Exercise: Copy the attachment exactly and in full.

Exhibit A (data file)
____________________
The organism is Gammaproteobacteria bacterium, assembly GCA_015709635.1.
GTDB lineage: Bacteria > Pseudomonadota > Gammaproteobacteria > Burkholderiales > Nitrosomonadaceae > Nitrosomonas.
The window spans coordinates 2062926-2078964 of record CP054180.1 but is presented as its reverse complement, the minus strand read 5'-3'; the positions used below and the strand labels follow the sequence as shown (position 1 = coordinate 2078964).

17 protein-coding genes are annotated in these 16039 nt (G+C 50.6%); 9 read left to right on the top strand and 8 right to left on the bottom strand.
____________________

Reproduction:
The organism is Gammaproteobacteria bacterium, assembly GCA_015709635.1.
GTDB lineage: Bacteria > Pseudomonadota > Gammaproteobacteria > Burkholderiales > Nitrosomonadaceae > Nitrosomonas.
The window spans coordinates 2062926-2078964 of record CP054180.1 but is presented as its reverse complement, the minus strand read 5'-3'; the positions used below and the strand labels follow the sequence as shown (position 1 = coordinate 2078964).

17 protein-coding genes are annotated in these 16039 nt (G+C 50.6%); 9 read left to right on the top strand and 8 right to left on the bottom strand.